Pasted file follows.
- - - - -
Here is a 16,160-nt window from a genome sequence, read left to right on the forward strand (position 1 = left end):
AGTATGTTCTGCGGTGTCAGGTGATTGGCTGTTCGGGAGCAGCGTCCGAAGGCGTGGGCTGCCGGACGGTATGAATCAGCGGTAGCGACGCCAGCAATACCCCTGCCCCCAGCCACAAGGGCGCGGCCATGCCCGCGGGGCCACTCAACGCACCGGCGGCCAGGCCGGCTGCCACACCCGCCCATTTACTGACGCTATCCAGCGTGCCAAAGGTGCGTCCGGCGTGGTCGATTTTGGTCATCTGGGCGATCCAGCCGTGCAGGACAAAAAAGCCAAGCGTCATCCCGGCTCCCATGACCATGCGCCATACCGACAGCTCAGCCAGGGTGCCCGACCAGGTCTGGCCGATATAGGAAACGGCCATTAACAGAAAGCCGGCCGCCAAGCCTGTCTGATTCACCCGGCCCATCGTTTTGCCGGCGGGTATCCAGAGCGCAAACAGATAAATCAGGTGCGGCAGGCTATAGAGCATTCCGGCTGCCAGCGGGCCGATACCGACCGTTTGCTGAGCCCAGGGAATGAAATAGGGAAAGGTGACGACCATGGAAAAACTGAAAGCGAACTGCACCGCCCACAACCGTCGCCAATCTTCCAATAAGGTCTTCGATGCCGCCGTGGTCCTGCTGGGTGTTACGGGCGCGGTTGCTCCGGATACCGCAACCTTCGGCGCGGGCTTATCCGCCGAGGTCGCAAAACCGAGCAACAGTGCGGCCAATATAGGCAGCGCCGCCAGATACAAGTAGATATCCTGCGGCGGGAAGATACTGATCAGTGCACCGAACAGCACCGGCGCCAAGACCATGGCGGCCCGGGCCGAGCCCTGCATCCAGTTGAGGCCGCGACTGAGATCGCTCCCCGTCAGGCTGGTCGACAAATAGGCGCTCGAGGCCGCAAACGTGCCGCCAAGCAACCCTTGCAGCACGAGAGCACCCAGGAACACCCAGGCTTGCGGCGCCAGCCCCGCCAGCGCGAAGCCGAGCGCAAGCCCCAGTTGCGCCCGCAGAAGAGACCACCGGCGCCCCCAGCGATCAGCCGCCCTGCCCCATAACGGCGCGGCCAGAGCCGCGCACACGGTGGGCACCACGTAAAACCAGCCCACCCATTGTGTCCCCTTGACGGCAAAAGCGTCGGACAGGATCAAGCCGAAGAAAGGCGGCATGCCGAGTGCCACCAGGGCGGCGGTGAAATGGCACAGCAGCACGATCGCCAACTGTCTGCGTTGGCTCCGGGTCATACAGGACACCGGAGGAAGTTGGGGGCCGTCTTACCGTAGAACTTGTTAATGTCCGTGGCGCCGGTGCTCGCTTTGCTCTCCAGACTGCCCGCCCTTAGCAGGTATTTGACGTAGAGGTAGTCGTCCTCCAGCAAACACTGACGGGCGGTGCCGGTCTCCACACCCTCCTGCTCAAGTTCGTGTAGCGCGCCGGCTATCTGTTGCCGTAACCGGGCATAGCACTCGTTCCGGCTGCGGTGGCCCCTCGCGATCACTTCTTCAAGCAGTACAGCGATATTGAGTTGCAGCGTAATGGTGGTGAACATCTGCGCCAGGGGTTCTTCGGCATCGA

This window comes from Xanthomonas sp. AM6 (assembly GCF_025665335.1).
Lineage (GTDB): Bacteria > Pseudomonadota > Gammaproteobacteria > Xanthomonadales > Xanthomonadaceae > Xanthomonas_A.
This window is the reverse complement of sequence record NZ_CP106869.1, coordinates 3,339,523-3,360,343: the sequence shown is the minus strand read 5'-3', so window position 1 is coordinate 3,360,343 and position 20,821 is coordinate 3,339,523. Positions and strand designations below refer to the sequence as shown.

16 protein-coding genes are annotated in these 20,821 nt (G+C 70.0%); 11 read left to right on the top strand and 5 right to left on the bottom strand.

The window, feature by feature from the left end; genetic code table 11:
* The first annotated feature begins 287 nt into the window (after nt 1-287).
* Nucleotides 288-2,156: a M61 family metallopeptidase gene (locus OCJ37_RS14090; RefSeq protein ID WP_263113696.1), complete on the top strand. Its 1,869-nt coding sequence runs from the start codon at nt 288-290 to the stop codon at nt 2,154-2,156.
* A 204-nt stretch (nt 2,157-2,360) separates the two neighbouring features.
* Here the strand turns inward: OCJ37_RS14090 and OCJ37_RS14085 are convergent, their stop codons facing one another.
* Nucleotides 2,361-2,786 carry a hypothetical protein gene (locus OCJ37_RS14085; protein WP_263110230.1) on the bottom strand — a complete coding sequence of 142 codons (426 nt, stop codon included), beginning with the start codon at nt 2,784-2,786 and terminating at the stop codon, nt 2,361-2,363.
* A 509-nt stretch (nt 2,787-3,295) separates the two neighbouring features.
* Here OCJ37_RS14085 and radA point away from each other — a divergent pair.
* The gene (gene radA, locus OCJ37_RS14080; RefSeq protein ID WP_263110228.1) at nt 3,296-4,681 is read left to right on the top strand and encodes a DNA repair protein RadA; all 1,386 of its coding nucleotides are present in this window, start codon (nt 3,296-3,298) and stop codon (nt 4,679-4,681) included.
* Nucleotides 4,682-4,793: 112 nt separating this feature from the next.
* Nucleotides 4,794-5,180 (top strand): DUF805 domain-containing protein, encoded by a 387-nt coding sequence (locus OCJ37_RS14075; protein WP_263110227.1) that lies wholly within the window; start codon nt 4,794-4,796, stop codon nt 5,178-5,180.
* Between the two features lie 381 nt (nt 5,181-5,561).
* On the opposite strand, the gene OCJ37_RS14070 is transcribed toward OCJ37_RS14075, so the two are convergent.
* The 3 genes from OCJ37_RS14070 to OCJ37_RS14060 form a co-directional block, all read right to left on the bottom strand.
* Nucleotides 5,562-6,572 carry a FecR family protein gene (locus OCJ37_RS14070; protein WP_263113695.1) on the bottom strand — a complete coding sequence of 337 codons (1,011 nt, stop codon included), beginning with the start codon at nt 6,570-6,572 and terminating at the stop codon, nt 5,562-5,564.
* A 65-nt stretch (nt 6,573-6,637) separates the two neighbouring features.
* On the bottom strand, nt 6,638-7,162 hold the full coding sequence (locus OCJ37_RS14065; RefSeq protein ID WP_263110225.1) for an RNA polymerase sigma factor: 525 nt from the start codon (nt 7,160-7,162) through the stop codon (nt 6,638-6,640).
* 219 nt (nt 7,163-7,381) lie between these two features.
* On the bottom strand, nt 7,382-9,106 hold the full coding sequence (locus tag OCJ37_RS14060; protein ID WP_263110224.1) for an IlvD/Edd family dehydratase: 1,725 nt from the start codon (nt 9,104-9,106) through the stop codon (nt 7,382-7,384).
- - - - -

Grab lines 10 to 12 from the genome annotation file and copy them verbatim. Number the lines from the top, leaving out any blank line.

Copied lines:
* A 204-nt stretch (nt 2,157-2,360) separates the two neighbouring features.
* Here the strand turns inward: OCJ37_RS14090 and OCJ37_RS14085 are convergent, their stop codons facing one another.
* Nucleotides 2,361-2,786 carry a hypothetical protein gene (locus OCJ37_RS14085; protein WP_263110230.1) on the bottom strand — a complete coding sequence of 142 codons (426 nt, stop codon included), beginning with the start codon at nt 2,784-2,786 and terminating at the stop codon, nt 2,361-2,363.